But I wasn’t! My Father and Mother just provided for us and I always did odds and ends jobs( sold beepers, delivered papers, packed bags), so I was more fortunate than when they were growing up. I went to catholic school and got a good education. Also my uncle, my mothers brother, was only five years older than me. To my uncle I was like his brother or son, so he wanted to always see me fresh. He had me in the long Walt “Clyde” Frazier type fur coat. He had me dressing like I was a young man already. He was the one that gave me the 98! He had the 98 for about three months and it was brand new, he gave it to me. Turn around, and bought another car, for him self.
He was legit, as well?
Yep. That was my uncle from Queens, he bought me a motorcycle too. My mother and father was serious about my education. But my uncle was like yo I want my nephew to have this and have that. So he kept me in motorcycles and mopeds and fly gear.
So cats weren’t trying to bring it to you for flossin like that?
No. I guess because nobody really knew were I was coming from. I didn’t grow up around them. I was new to the neighborhood, then I am hanging with Donald Dee. So cats be saying “damn, and he is hanging with Donald Dee.” Donald Dee was like a little star in the neighborhood, and at that time and I was working at A.J. Lester’s on 125th street. So I was doing so many different things, that cats weren’t envious of me, but wanted to know what was up with me! So I just took advantage of my surroundings and situations around me and I just kept empowering myself. Also today I realize why my parents wanted me to grow up here because I was able to see what the streets were about with out being in the streets. Even though I might have been in the streets I wasn’t in the streets.
So what kept you away from hustling (selling drugs) and using drugs?
Because I knew I didn’t have to do that. I wasn’t fiending for my money like that. I didn’t have to feel like I have to take care of my family, so I need to hustle! That’s the story most people say. But when they sell drugs they ain’t trying to take care of their family. They trying to take care of them selves.
Most cats that sells drugs ain’t trying to move their family out of the neighborhood, all they do is go get a chain, go get a car and floss with the bitches. So where you trying to take your family at, and all you doing is making it worst for your family because your either dead, in jail, or on the run or broke again, and they got to take care of you still. You know what I am saying.
And you hurt people too. I learned all of that working at a drug program.
What program was that?
Addicts Rehabilitation Center. Know as ARC. Here in Harlem.
Oh that’s where your sister works at also.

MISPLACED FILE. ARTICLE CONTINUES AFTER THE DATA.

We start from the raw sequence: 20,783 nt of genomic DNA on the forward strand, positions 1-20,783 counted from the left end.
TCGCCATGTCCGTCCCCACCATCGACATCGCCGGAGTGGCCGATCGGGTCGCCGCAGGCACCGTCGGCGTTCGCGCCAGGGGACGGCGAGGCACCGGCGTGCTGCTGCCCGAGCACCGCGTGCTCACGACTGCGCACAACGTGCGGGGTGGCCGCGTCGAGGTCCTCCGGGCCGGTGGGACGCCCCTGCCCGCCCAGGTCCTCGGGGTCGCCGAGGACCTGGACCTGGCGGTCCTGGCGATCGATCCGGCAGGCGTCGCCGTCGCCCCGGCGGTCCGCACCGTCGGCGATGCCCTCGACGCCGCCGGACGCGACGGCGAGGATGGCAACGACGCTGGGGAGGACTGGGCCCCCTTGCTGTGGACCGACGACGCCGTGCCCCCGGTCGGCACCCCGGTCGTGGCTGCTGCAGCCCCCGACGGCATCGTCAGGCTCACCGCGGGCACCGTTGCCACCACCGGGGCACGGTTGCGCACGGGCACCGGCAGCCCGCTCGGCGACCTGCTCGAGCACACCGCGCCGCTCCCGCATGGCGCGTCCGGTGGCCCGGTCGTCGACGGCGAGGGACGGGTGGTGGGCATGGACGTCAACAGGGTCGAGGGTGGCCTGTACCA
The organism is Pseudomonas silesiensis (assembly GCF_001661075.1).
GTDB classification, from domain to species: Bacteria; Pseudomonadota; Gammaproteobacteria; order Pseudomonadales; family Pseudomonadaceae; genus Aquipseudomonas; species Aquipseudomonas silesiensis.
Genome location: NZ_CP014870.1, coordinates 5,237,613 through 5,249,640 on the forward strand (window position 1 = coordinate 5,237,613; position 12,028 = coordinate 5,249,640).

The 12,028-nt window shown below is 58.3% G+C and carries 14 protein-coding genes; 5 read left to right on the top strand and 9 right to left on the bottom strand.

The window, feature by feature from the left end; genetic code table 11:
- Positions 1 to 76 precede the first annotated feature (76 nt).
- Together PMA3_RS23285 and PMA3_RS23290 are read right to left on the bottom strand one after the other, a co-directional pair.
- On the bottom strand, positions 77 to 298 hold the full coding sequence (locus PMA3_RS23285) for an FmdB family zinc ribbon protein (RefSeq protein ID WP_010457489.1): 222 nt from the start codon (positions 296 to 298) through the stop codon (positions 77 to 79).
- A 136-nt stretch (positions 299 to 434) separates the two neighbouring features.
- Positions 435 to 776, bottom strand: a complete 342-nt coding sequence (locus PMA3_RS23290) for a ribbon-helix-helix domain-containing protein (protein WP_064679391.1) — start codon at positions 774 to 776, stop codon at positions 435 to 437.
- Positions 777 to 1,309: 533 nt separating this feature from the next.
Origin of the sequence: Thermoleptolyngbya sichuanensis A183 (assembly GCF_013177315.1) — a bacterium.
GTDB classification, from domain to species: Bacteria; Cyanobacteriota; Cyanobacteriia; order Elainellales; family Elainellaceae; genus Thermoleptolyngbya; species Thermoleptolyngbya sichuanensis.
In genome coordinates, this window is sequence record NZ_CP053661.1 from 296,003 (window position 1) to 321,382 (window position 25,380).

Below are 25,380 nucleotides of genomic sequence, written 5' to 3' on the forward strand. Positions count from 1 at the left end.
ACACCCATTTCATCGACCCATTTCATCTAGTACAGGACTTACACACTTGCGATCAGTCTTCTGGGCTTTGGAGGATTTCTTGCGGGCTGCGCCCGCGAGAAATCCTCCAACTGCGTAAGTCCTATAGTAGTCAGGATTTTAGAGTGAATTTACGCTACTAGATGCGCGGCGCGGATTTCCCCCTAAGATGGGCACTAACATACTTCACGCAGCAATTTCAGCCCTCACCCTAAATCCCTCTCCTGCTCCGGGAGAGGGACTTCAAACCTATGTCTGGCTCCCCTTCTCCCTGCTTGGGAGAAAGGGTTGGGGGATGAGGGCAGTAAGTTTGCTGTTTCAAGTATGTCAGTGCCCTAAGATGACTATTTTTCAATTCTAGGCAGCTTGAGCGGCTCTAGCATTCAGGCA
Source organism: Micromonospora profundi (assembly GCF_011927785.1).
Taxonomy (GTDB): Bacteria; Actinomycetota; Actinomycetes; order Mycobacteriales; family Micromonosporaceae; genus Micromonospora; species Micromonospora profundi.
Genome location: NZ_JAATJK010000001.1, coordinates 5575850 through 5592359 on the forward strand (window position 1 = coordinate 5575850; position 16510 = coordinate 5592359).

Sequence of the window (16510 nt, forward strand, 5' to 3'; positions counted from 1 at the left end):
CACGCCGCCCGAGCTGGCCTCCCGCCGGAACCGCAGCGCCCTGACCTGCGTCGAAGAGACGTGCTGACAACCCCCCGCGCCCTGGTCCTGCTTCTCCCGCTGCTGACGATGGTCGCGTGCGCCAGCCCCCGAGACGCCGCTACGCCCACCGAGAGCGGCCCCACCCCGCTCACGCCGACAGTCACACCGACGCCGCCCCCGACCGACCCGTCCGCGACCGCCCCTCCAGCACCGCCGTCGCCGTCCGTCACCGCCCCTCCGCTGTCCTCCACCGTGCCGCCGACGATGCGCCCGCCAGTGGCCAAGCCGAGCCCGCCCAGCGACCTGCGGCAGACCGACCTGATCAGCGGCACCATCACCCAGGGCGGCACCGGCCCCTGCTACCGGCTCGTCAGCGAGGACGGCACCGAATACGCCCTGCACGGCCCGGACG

Exactly. I only did it for a year. It wasn’t really for me but it was a good learning experience for me. I feel that God puts me in certain situations for certain reasons. So back To Donald Dee and B-Fats. I realized I really wanted to Rap more from hearing Hollywood tapes, and hearing Flash and them tapes. I learned how to really rap from lip synching with them while listening to the tape and then I changed their names to mine, then I started putting my own lyrics down. I always had a musical back ground because I used to play key board. I used to be in a band when I was in Queens. So I always had a love for music.
What was the band that you were in, in Queens?
I don’t remember the name but it was a neighborhood band. We played little bars. I was like 15 playing in bars.
Yeah I heard Ed Lover of POWER 105 F.M. and other radio stations was part of a band out there also back in the days.
Yeah, Queens was famous for talent shows and bands. If you had a band out there you was trying to be like the Jackson Five or like Kool and the Gang.
O.K. (Troy starts laughing)
If you notice, all the New York bands came out of Queens or Brooklyn.
Such as who? Give me examples.
Crown Heights Affair! B.T. Express! Ready Made Family. That is how I got into the deep funk and bass, because we grew up on that. I love that, I have that history and that is how the Entertainers Basketball Classic grew as well. See people never thought hip hop would grow to be what it is today. They thought it would never last and it would make no money and look at it now. Same thing about street ball. The same thing happened, people not thinking it is going to last or make money. But if corporate America can use it and make money than you know they will use it. There is going to be Puff Daddy’s, Andre Harrell’s and Russell Simmons in the street ball in a minute, and that’s the direction I am going to take mine.